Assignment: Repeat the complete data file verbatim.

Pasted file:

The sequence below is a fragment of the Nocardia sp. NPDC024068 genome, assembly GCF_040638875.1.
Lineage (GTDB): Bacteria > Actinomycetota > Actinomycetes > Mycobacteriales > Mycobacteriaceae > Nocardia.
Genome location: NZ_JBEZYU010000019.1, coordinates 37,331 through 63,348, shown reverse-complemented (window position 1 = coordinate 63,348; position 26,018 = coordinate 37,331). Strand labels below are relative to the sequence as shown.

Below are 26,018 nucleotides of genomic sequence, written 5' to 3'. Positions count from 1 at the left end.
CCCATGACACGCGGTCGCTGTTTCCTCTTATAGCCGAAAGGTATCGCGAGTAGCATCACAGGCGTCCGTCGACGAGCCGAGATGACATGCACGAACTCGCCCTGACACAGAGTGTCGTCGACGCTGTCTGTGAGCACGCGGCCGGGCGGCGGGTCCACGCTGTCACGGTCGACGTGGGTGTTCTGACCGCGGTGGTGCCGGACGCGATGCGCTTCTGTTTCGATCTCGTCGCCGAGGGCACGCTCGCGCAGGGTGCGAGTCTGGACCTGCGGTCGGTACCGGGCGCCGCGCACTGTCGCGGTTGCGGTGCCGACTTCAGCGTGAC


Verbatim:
The sequence below is a fragment of the Nocardia sp. NPDC024068 genome, assembly GCF_040638875.1.
Lineage (GTDB): Bacteria > Actinomycetota > Actinomycetes > Mycobacteriales > Mycobacteriaceae > Nocardia.
Genome location: NZ_JBEZYU010000019.1, coordinates 37,331 through 63,348, shown reverse-complemented (window position 1 = coordinate 63,348; position 26,018 = coordinate 37,331). Strand labels below are relative to the sequence as shown.

Below are 26,018 nucleotides of genomic sequence, written 5' to 3'. Positions count from 1 at the left end.
CCCATGACACGCGGTCGCTGTTTCCTCTTATAGCCGAAAGGTATCGCGAGTAGCATCACAGGCGTCCGTCGACGAGCCGAGATGACATGCACGAACTCGCCCTGACACAGAGTGTCGTCGACGCTGTCTGTGAGCACGCGGCCGGGCGGCGGGTCCACGCTGTCACGGTCGACGTGGGTGTTCTGACCGCGGTGGTGCCGGACGCGATGCGCTTCTGTTTCGATCTCGTCGCCGAGGGCACGCTCGCGCAGGGTGCGAGTCTGGACCTGCGGTCGGTACCGGGCGCCGCGCACTGTCGCGGTTGCGGTGCCGACTTCAGCGTGAC